Wednesday, September 3, 2014

Our Courtship Story: Uncertainty and a Breakthrough

Continued from Breaking Up With Fundamentalism

July-August 2000     Grand Forks, ND

I was studying hard, playing hard, and wringing as many fun new experiences out my summer as I could. 

Jed* continued to follow me everywhere. Sometimes I humored him. When it rained, I took advantage of his eagerness to keep me dry under his big umbrella. When I wanted exercise but didn't want to stroll around campus alone, I tolerated his company. Other times I got my friends to run interference. One gregarious young Canadian was particularly adept at intercepting Jed while I made my escape from the cafeteria, the chapel, or the classroom. Though I was not particularly flattered by Jed's attentions and dodging them became a sort of game, the idea that some men did actually find me attractive gave me a sense of power and vulnerability I'd never felt before.

One evening after we'd finished studying, Paul* asked if I wanted to get ice cream. I was getting to like Paul more every week and I did want ice cream, but the invitation put me on guard. I had made so many promises not to date. Going off-campus for ice cream after dark sounded suspiciously date-like. (Chris's dad's definition of a date--"when the girl doesn't pay"--came to mind, but I doubted my own dad would be convinced.)

"I'll go if it's a group."

Paul's big brown eyes held a puzzled expression.

I tried to explain that I did want to go with him. Just not alone.

"If you can find someone else to go, too, I'll go!"

Paul started knocking on doors in the girls' dorm hallway, recruiting other seekers of ice cream. As I watched him, I felt self-righteous and silly at the same time. In the end, I can't remember how many of us went, or if I even rode in his car. Any romantic warmth that may or may not have existed at the moment of his invitation had been effectively quenched.

I wasn't sure how to feel afterward. My "Commitment to Courtship" had been tested--for the first time, perhaps. Had I turned down a date? Or kept it from becoming a date? Had I been rude, or read too much into the simple offer?

The next day I told Chris about the incident while I watched him on the webcam. "Did I do the right thing? Do you think I confused Paul? He's such a nice guy. What should I have done?"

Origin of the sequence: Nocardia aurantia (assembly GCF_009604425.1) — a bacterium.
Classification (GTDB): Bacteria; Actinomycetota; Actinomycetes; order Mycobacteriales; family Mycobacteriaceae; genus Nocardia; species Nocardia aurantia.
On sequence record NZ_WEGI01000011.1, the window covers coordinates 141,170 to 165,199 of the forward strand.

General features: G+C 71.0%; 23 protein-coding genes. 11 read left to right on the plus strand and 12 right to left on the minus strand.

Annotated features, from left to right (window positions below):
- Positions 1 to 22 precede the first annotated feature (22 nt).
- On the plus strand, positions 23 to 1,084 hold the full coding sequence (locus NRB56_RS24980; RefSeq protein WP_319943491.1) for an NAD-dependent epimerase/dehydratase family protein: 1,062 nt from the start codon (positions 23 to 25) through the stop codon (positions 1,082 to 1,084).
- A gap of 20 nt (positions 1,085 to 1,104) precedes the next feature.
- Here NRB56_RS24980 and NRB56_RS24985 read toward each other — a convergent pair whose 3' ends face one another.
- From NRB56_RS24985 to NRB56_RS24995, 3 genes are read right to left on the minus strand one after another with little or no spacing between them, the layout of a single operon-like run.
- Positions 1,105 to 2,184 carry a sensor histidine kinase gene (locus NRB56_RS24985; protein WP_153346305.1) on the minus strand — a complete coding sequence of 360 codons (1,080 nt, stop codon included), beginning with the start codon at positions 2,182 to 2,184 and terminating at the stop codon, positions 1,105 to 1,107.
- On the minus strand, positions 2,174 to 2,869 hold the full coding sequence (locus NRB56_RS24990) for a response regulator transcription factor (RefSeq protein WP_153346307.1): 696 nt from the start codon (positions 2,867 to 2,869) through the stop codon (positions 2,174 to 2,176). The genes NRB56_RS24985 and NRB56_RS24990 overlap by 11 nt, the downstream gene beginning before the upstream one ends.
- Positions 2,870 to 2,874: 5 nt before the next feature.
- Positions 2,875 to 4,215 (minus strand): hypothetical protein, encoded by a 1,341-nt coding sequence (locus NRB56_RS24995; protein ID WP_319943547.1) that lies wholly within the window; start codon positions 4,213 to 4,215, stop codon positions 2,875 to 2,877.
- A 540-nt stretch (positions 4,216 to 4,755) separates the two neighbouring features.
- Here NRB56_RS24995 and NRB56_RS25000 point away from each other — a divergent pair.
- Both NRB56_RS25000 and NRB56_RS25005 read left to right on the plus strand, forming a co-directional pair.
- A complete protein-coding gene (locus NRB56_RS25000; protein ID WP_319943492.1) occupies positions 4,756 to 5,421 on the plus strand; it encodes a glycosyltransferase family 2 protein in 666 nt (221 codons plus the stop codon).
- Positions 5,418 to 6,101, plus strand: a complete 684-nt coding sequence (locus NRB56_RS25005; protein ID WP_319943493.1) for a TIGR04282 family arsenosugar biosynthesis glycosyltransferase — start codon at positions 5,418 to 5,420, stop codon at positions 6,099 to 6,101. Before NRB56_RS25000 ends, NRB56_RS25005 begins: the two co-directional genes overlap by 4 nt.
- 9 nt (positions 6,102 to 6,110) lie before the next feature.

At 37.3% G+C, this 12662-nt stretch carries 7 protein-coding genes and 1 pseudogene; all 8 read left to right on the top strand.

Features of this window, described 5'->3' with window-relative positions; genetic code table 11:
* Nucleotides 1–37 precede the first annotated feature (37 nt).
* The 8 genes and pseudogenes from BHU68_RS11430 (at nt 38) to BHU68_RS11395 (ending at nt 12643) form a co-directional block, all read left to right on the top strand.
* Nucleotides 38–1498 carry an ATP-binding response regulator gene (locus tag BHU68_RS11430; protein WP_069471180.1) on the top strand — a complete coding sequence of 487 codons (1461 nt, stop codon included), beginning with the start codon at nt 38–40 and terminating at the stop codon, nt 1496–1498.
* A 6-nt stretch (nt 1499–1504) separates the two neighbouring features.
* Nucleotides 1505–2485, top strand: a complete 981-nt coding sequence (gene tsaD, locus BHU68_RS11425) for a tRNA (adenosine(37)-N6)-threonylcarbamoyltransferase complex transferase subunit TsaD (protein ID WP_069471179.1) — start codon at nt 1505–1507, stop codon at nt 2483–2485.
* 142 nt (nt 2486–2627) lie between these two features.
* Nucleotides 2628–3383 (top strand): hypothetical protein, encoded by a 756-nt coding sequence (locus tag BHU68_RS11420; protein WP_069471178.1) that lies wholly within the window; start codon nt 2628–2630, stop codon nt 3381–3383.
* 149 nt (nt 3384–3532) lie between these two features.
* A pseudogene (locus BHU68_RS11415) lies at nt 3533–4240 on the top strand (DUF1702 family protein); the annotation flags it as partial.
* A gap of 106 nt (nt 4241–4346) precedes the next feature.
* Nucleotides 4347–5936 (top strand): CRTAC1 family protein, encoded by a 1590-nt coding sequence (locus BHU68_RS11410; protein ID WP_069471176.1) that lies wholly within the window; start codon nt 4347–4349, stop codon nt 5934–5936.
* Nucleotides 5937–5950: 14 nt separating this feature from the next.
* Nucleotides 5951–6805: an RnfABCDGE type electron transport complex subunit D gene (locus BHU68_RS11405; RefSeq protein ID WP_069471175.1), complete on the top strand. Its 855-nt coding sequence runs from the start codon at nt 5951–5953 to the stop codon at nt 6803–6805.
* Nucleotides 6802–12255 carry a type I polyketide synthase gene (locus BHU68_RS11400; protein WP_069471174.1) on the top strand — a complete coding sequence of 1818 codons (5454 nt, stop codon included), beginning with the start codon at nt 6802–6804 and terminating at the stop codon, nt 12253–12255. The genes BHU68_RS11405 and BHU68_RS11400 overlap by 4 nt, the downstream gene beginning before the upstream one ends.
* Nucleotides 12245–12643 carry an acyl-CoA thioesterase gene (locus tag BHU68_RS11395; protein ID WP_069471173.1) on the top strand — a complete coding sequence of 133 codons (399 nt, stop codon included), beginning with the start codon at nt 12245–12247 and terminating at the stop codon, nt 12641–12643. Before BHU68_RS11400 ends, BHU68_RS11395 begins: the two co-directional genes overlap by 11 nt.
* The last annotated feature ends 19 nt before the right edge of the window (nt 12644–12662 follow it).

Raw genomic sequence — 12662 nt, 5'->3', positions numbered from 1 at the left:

Chris patiently did his best, from his lack of experience, to reassure me, while Jed played solitaire at my elbow. I was comfortable talking to Chris about anything, but we danced around discussions of our own relationship. I didn't want to flirt with him. He described me once as "indifferent". But as we had more conversations that lasted into the wee morning hours, I knew I was not "indifferent". I was uncertain. I Uncertain about my purpose as well as my desires.

Every time I admired something I liked about Paul, I found myself comparing him to Chris. I appreciated Paul for being Paul, but he was continually reminding me of Chris. And I began to ask myself, if Chris was the rule by which I measured other men, what did that say about him?

"Do you want to be a mom?" A group of us were walking back from the cafeteria one night and this question from the sweet young student from Moody Bible Institute beside me took me by surprise. 

"Yes, I do," I answered, honestly.

"You'll be a great one." He smiled softly at me, but I knew he was also dreaming of his girlfriend and the family he was looking forward to starting in the not-too-distant future. It had been a long summer apart.

I was touched by his compliment. But it was the question that etched me deeply. What kind of person asked girls if they wanted to be moms? In my culture, one was not deemed ready for marriage until one was also prepared for the challenges of parenthood. I was certain that if I expressed any misgivings about maternity, my parents would never give their consent to my marrying. My reproductive instincts were primed and ready, but then, I had always considered them inextricably tied to my sexuality.

One morning in my dorm room late in July, a luminous new thought dawned on me.

Chris wants to marry you! I told myself.

Marry me? My self was dumbfounded.

That was why he wrote a letter to Dad! I'd interpreted his attempt to initiate contact as a mere "signal of interest". I had not truly absorbed the depth of his intentions. Marriage! He didn't want to merely get to know me, he wanted to start a family--with me! I had expected, from the books and stories I'd read, that I would just know when a man was interested in me. That I would be thrilled when he finally asked my dad for his endorsement. I had never pictured this out-of-the-blue interest from someone I had not already marked as a "possibility". I had to rearrange my fantasies to fit this new reality.

I was, and am, a terrible secret-keeper. The next time Chris and I were online, I told him what had begun to sink in. "I know I should have figured out that that's what courtship is for, but... I just realized that you want to marry me."

At his desk in his west Wichita basement, Chris sighed. This was going to be a long process!

"If you still want to, after I leave for the Philippines, it's okay with me if you resume communication with my dad," I told Chris. "I don't want to be around while you guys are working things out. But I won't interfere this time. Just wait till I'm in Asia."

Continued at Silenced

*Names are pseudonyms.


  1. Oh girl, I love you and how honest and real you are. :-) You make me laugh and feel a little sick as I recognize so many of my own awkward attempts at normality. :-) Can't wait for the next chapter!

  2. You really had no idea that he wanted to marry you? But I thought that was what courtship was all about.

    1. I was a little slow on the uptake! No one had ever spelled that out. My dad hadn't told me anything like that, and Chris certainly didn't. :)

  3. thanks for the "update".